- (UK, US) enPR: frīt, IPA(key): /fɹaɪt/
- Rhymes: -aɪt
- (Canada, Northern US) IPA(key): /fɹʌit/
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Etymology 1 edit
From Middle English fright, furht, from Old English fryhtu, fyrhto (“fright, fear, dread, trembling, horrible sight”), from Proto-Germanic *furhtį̄ (“fear”), from Proto-Indo-European *pr̥k- (“to fear”).
Cognate with Scots fricht (“fright”), Old Frisian fruchte (“fright”), Low German frucht (“fright”), Middle Dutch vrucht, German Furcht (“fear, fright”), Danish frygt (“fear”), Swedish fruktan (“fear, fright, dread”), Gothic 𐍆𐌰𐌿𐍂𐌷𐍄𐌴𐌹 (faurhtei, “fear, horror, fright”). Compare possibly Albanian frikë (“fear, fright, dread, danger”).
- A state of terror excited by the sudden appearance of danger; sudden and violent fear, usually of short duration; a sudden alarm.
- Someone strange, ugly or shocking, producing a feeling of alarm or aversion.
Derived terms edit
Related terms edit
- (archaic, transitive) To frighten.
- c. 1595–1596 (date written), William Shakespeare, “A Midsommer Nights Dreame”, in Mr. William Shakespeares Comedies, Histories, & Tragedies: Published According to the True Originall Copies (First Folio), London: […] Isaac Iaggard, and Ed[ward] Blount, published 1623, →OCLC, [Act II, scene i]:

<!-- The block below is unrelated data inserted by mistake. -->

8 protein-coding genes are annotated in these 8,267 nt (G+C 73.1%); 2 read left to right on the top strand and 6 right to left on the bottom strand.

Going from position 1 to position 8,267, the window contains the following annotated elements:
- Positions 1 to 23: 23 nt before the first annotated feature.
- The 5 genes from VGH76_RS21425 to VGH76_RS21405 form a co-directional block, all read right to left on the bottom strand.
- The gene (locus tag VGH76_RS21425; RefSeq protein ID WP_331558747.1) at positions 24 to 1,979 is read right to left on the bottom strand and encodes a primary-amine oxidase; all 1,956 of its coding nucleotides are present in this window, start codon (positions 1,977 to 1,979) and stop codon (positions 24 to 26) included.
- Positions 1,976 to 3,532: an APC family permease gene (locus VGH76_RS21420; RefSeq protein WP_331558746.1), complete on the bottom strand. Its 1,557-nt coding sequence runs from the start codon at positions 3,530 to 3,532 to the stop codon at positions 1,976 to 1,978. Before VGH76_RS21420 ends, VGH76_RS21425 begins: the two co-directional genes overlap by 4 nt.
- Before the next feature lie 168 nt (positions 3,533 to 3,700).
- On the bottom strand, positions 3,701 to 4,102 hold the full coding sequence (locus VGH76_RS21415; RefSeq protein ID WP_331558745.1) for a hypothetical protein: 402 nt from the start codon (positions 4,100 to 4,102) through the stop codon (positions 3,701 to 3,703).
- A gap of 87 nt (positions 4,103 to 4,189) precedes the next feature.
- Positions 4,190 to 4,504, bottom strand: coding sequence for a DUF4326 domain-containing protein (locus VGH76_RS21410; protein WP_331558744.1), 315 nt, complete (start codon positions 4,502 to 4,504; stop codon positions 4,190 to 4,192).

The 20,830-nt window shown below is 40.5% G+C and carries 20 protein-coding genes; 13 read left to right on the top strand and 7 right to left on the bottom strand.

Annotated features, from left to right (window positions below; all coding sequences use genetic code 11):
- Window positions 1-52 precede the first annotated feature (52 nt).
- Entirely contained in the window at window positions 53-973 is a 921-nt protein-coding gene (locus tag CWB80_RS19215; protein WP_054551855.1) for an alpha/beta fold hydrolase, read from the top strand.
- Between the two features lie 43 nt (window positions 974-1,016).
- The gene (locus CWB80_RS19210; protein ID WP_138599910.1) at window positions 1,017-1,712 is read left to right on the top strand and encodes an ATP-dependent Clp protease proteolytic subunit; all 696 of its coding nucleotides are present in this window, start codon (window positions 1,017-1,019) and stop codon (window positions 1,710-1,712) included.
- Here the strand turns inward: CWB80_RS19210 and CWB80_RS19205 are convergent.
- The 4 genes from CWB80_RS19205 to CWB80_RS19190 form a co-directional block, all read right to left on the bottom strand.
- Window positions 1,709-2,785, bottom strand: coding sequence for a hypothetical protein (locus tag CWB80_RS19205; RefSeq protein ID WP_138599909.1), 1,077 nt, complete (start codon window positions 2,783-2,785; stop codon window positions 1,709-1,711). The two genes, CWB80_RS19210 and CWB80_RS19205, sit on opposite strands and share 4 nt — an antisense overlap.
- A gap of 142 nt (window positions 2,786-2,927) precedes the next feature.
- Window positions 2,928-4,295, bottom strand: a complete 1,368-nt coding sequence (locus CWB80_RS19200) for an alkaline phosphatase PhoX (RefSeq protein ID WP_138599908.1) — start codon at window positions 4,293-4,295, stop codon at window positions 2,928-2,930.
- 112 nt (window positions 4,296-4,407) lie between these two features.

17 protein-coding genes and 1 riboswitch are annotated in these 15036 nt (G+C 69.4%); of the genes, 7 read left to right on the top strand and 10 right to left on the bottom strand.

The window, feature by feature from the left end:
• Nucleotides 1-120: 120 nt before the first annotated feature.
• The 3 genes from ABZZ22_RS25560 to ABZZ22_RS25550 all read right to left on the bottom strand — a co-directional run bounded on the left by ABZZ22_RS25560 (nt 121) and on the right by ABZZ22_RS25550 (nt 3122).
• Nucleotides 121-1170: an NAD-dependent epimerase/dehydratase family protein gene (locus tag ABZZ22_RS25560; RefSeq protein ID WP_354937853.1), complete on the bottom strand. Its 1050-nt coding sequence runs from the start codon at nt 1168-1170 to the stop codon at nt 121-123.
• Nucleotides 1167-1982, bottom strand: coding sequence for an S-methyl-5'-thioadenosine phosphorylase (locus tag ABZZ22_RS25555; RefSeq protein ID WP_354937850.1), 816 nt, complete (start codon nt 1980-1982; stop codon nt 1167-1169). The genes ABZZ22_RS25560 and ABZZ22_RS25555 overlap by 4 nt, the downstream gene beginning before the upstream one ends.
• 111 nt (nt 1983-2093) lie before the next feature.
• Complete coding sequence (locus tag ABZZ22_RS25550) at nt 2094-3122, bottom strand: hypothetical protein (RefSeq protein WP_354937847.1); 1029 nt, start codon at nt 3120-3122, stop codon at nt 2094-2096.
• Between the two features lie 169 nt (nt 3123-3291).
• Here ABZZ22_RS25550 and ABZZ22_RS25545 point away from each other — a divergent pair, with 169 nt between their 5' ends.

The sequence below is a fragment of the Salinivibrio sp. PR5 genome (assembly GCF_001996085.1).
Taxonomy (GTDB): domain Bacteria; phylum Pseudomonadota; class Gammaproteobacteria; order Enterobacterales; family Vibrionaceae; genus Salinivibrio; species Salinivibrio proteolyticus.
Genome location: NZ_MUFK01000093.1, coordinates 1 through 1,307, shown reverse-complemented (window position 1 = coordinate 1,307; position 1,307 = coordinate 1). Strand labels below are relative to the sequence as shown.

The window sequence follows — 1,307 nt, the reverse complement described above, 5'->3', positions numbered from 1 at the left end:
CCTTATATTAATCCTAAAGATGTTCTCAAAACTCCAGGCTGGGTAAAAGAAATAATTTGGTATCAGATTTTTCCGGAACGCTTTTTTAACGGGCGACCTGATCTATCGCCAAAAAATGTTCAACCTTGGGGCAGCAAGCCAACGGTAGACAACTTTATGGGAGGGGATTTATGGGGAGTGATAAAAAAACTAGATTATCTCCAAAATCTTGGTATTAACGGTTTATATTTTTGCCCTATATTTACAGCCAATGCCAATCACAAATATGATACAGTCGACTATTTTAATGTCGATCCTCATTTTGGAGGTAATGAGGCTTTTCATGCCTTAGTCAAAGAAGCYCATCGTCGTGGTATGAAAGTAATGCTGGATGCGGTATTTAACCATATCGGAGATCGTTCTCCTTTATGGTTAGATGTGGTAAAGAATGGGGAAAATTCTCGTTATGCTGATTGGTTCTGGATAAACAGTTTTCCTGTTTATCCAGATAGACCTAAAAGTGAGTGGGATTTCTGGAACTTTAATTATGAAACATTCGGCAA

- Are not you he […] That frights the maidens of the villagery […] ?
- 1805, Songs for the Nursery, page 23:
- Little Miss Muffet, She sat on a tuffet, Eating of curds and whey; There came a little spider, Who sat down beside her, And frighted Miss Muffet away.
- 1837, L[etitia] E[lizabeth] L[andon], “Lady Marchmont to Sir Jasper Meredith. Courtiers.”, in Ethel Churchill: Or, The Two Brides. […], volume I, London: Henry Colburn, […], →OCLC, page 263:
- A very fine situation was proposed to him, where he might have a noble view of the ocean; but he started back, with an attitude of terror Betterton might envy, when Hamlet meets his father's ghost, and cried out,—"Oh, Christ! the sea looks so fierce that it frights me!
Derived terms edit
Etymology 2 edit
- (rare) frightened; afraid; affright
- 1946, Sydney Sïrdani, Don't be Fright: Radio Magic, page 10:
- Don't be fright, it is not so impossible as it seems.
- 2003, Ben Hodges, Forbidden Acts:
- Don't be fright, I'm not going to hurt you.
- 2014, Jessica Stirling, Shamrock Green:
- He had a great heavy jaw and shoulders like an ox and bore no resemblance to Maurice Leonard. 'Come along, lad,' the sergeant said. 'Come along. Don't be fright. It's what you're here for now, ain't it?'
Middle English edit
Alternative forms edit
fright (plural *frightes)